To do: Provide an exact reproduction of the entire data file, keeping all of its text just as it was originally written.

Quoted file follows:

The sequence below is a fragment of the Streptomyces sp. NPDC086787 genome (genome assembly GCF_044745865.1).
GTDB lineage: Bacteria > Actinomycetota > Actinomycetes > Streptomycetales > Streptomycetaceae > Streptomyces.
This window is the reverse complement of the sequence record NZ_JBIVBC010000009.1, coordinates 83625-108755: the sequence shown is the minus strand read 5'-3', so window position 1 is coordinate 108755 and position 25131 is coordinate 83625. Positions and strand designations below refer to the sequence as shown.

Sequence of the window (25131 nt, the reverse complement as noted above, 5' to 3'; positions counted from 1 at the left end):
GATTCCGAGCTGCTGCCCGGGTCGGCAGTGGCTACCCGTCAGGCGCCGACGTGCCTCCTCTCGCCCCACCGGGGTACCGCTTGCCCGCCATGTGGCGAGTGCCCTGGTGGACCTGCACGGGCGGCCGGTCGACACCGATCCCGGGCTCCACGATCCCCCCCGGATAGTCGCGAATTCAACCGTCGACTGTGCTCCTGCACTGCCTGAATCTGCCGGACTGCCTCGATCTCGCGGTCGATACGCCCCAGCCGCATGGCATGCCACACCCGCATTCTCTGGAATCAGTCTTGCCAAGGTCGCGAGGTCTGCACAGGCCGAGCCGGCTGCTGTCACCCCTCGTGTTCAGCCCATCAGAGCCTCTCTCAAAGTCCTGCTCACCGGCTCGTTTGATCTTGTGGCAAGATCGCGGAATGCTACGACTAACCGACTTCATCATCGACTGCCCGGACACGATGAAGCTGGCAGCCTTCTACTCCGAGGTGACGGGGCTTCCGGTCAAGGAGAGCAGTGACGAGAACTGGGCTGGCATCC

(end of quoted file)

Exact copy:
The sequence below is a fragment of the Streptomyces sp. NPDC086787 genome (genome assembly GCF_044745865.1).
GTDB lineage: Bacteria > Actinomycetota > Actinomycetes > Streptomycetales > Streptomycetaceae > Streptomyces.
This window is the reverse complement of the sequence record NZ_JBIVBC010000009.1, coordinates 83625-108755: the sequence shown is the minus strand read 5'-3', so window position 1 is coordinate 108755 and position 25131 is coordinate 83625. Positions and strand designations below refer to the sequence as shown.

Sequence of the window (25131 nt, the reverse complement as noted above, 5' to 3'; positions counted from 1 at the left end):
GATTCCGAGCTGCTGCCCGGGTCGGCAGTGGCTACCCGTCAGGCGCCGACGTGCCTCCTCTCGCCCCACCGGGGTACCGCTTGCCCGCCATGTGGCGAGTGCCCTGGTGGACCTGCACGGGCGGCCGGTCGACACCGATCCCGGGCTCCACGATCCCCCCCGGATAGTCGCGAATTCAACCGTCGACTGTGCTCCTGCACTGCCTGAATCTGCCGGACTGCCTCGATCTCGCGGTCGATACGCCCCAGCCGCATGGCATGCCACACCCGCATTCTCTGGAATCAGTCTTGCCAAGGTCGCGAGGTCTGCACAGGCCGAGCCGGCTGCTGTCACCCCTCGTGTTCAGCCCATCAGAGCCTCTCTCAAAGTCCTGCTCACCGGCTCGTTTGATCTTGTGGCAAGATCGCGGAATGCTACGACTAACCGACTTCATCATCGACTGCCCGGACACGATGAAGCTGGCAGCCTTCTACTCCGAGGTGACGGGGCTTCCGGTCAAGGAGAGCAGTGACGAGAACTGGGCTGGCATCC